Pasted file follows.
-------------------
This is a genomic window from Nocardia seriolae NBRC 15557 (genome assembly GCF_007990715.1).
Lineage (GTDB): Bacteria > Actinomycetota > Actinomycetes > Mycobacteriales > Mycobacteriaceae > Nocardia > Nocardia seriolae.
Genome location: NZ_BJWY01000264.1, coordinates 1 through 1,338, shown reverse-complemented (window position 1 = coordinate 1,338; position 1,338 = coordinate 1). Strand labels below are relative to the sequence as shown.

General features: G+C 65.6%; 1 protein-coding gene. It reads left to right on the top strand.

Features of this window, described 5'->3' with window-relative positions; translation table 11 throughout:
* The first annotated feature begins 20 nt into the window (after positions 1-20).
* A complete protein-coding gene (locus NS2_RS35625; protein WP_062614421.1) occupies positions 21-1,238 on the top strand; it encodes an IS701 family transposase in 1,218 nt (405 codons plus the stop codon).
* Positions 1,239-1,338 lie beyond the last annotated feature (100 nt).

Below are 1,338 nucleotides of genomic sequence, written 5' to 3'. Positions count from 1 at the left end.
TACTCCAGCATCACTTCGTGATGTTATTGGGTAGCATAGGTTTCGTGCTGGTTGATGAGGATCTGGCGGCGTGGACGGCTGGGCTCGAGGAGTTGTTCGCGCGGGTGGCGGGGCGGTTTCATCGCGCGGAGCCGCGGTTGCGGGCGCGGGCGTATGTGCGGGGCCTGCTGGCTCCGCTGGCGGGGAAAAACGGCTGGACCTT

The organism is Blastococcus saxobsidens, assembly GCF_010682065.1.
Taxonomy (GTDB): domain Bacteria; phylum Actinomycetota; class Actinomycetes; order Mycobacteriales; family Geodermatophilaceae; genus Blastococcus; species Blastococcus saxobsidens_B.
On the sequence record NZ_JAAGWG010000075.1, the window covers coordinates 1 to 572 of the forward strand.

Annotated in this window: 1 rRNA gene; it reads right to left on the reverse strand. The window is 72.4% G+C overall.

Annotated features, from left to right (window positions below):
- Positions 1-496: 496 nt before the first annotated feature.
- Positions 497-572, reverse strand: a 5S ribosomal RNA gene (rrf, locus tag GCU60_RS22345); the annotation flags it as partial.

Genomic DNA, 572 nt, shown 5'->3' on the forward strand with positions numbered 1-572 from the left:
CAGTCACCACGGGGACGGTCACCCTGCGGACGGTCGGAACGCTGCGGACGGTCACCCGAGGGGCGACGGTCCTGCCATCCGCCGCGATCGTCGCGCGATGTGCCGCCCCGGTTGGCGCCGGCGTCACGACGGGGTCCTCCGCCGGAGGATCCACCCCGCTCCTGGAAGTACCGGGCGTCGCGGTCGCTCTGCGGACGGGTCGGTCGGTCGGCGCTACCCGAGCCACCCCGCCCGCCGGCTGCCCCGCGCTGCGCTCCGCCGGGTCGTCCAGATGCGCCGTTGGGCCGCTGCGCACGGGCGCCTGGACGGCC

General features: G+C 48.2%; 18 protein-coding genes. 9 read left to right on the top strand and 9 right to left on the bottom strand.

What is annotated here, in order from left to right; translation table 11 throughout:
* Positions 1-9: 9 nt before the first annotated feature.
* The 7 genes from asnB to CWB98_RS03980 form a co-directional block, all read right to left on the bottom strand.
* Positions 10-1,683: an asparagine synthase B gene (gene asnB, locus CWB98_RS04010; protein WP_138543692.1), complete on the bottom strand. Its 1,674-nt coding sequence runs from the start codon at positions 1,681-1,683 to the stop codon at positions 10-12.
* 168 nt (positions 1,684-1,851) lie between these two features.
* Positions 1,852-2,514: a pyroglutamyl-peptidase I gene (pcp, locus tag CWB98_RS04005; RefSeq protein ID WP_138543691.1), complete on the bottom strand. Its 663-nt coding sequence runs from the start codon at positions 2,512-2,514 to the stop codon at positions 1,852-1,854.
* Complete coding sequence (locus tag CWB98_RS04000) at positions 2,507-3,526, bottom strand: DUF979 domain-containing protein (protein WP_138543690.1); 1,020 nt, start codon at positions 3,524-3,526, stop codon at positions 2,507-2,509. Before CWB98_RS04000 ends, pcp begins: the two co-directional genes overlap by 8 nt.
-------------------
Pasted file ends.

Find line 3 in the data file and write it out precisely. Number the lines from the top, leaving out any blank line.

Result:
Genome location: NZ_BJWY01000264.1, coordinates 1 through 1,338, shown reverse-complemented (window position 1 = coordinate 1,338; position 1,338 = coordinate 1). Strand labels below are relative to the sequence as shown.